Source: Mazowe invasions are disgraceful – The Standard April 1, 2018
Photographs showing scores of illegal gold panners digging up a citrus farm in Mazowe last week paint a picture of naked lawlessness which no nation with a semblance of moral compass can be seen to celebrate.
The farm reportedly belongs to former president Robert Mugabe’s family. The brazen invasion of the property and lack of action by authorities — including the police, the Environment Management Authority (EMA), the Agriculture ministry, the local council — coupled with the arrogant response by the panners themselves all seem to point to the fact that the destruction of the farm is a political statement.
Mazowe police station is a stone’s throw away from the scene of this criminal destruction and the police are therefore unable to claim ignorance of such a massive and raucous activity which must have been going on for weeks in their backyard. The Agriculture ministry officials in the area would have got wind of the destruction of citrus trees at the farm and together with EMA, should have moved to stop the enormous environmental degradation splashed in newspaper pictures.
The gold panners who, by the nature of their trade, never make secret their presence wherever they go, reportedly came out boastfully to meet former first lady Grace Mugabe who had gone there upon hearing of the invasion. They are said to have been singing and chanting political songs and slogans associated with the new government and claimed they had been brought there to do what they were doing.
Our concern here is the lawlessness and the destruction of productive land that such activities bring into the country. The worry is the message that such barbaric acts of lawlessness send across the country and beyond. Statements by the panners suggest acts of retribution on the former first family — something that President Emmerson Mnangagwa has sought to discourage and dissociate himself from.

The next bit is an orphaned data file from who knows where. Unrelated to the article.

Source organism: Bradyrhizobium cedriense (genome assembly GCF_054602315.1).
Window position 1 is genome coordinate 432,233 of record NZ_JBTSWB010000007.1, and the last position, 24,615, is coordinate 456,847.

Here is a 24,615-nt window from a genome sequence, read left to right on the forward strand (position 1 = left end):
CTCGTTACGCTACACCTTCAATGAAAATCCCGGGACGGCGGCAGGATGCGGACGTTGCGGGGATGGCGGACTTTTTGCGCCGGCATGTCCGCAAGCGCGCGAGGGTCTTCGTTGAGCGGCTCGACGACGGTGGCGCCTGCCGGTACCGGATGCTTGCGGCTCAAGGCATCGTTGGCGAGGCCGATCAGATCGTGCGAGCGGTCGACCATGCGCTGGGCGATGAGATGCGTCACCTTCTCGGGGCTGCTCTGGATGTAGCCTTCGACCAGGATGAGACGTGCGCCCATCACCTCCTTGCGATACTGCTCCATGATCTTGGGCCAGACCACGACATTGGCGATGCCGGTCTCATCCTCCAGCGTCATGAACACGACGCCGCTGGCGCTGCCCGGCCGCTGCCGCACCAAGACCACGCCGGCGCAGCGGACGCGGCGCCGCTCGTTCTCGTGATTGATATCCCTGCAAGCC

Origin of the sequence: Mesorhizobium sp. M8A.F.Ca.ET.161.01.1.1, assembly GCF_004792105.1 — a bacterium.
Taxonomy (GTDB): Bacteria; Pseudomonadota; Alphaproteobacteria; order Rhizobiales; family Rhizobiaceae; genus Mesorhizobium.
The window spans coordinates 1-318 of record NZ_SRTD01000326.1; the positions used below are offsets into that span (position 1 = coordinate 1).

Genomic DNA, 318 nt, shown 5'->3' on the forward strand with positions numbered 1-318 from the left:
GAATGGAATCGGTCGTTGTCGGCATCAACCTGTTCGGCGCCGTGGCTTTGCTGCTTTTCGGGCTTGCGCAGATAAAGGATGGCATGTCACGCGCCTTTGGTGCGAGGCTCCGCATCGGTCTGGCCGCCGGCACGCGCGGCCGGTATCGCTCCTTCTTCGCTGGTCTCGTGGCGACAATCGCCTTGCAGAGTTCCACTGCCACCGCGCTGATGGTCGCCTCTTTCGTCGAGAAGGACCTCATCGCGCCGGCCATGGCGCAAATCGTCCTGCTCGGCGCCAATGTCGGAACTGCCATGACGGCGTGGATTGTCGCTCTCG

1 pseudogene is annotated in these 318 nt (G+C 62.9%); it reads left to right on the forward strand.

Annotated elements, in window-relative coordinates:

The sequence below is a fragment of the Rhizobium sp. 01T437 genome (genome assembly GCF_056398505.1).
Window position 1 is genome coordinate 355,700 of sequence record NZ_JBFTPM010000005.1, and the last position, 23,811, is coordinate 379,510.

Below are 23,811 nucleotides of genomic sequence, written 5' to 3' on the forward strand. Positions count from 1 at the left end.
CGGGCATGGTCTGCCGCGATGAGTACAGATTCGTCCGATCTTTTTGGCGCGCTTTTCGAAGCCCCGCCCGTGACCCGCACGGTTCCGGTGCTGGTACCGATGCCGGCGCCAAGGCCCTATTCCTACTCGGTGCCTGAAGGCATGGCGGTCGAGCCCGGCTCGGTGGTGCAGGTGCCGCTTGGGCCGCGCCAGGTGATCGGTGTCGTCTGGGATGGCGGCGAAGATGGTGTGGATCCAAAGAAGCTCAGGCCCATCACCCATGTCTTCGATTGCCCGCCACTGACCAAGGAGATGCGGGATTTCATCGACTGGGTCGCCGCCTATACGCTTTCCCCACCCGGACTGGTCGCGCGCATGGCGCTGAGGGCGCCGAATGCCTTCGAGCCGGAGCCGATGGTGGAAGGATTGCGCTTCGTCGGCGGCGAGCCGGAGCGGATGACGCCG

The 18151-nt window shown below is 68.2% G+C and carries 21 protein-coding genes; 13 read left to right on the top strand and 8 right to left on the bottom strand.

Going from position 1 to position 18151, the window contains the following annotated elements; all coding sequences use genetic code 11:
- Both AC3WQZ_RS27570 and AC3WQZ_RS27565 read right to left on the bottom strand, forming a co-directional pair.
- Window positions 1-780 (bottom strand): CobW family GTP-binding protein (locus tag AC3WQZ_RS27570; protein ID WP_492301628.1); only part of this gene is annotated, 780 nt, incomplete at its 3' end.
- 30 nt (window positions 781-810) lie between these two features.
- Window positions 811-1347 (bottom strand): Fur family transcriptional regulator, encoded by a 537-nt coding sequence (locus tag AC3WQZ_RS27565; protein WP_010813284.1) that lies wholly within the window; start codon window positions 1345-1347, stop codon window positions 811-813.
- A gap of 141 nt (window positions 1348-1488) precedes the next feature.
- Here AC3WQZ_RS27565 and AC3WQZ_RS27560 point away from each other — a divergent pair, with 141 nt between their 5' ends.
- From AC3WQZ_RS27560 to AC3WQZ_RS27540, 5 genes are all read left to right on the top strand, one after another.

Wanton destruction of agricultural land, equipment and produce of the magnitude witnessed in Mazowe does not punish Mugabe, his wife or their family as appears the intent. Such barbarism spells huge national loss and disgrace. It paints Zimbabwe as a nation sinking deeper into lawlessness and disorder — even suggesting political instability — and not a country that is open for business.
If politicians have a gripe with the Mugabes, they have means other than national destruction, to deal with them. They have the means to investigate and prosecute cases that are already being chased — away from irreversible national destruction.
Zimbabwe is going into elections soon and Mnangagwa’s government is all out to convince the world that they intend to hold free, fair and credible polls. Scenes such as the Mazowe invasion of private property and the destruction thereat will undo their efforts and expose the retribution mentality amongst them.
Mnangagwa must, as he preaches, show that indeed Zimbabwe has moved on, is open for business and is a law-abiding country which protects all its people and has respect for property rights. Zimbabwe has law enforcement capacity to maintain order everywhere across the country including at Mazowe.